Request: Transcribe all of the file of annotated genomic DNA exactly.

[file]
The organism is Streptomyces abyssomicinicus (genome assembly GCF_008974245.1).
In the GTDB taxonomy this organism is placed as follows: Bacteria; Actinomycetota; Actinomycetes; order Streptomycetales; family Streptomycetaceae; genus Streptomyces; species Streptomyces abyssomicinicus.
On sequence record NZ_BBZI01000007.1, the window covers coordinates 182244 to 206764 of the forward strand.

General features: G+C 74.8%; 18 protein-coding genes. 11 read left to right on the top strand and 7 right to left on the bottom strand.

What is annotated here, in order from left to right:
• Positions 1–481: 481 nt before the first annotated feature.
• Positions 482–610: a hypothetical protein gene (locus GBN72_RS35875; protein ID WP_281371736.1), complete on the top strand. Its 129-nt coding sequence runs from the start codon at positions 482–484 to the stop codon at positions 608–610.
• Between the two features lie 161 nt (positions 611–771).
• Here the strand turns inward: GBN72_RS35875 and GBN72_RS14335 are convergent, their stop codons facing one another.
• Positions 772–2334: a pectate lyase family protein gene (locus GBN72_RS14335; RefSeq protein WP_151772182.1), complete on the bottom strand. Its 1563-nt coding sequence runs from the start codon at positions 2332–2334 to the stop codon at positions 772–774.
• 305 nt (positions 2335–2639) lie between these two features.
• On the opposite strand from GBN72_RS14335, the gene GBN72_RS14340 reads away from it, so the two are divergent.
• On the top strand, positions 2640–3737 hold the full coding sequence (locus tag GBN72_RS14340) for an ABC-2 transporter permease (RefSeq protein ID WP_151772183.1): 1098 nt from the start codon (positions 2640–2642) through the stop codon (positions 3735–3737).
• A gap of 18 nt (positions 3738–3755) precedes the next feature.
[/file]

The organism is Streptomyces abyssomicinicus (genome assembly GCF_008974245.1).
In the GTDB taxonomy this organism is placed as follows: Bacteria; Actinomycetota; Actinomycetes; order Streptomycetales; family Streptomycetaceae; genus Streptomyces; species Streptomyces abyssomicinicus.
On sequence record NZ_BBZI01000007.1, the window covers coordinates 182244 to 206764 of the forward strand.

General features: G+C 74.8%; 18 protein-coding genes. 11 read left to right on the top strand and 7 right to left on the bottom strand.

What is annotated here, in order from left to right:
• Positions 1–481: 481 nt before the first annotated feature.
• Positions 482–610: a hypothetical protein gene (locus GBN72_RS35875; protein ID WP_281371736.1), complete on the top strand. Its 129-nt coding sequence runs from the start codon at positions 482–484 to the stop codon at positions 608–610.
• Between the two features lie 161 nt (positions 611–771).
• Here the strand turns inward: GBN72_RS35875 and GBN72_RS14335 are convergent, their stop codons facing one another.
• Positions 772–2334: a pectate lyase family protein gene (locus GBN72_RS14335; RefSeq protein WP_151772182.1), complete on the bottom strand. Its 1563-nt coding sequence runs from the start codon at positions 2332–2334 to the stop codon at positions 772–774.
• 305 nt (positions 2335–2639) lie between these two features.
• On the opposite strand from GBN72_RS14335, the gene GBN72_RS14340 reads away from it, so the two are divergent.
• On the top strand, positions 2640–3737 hold the full coding sequence (locus tag GBN72_RS14340) for an ABC-2 transporter permease (RefSeq protein ID WP_151772183.1): 1098 nt from the start codon (positions 2640–2642) through the stop codon (positions 3735–3737).
• A gap of 18 nt (positions 3738–3755) precedes the next feature.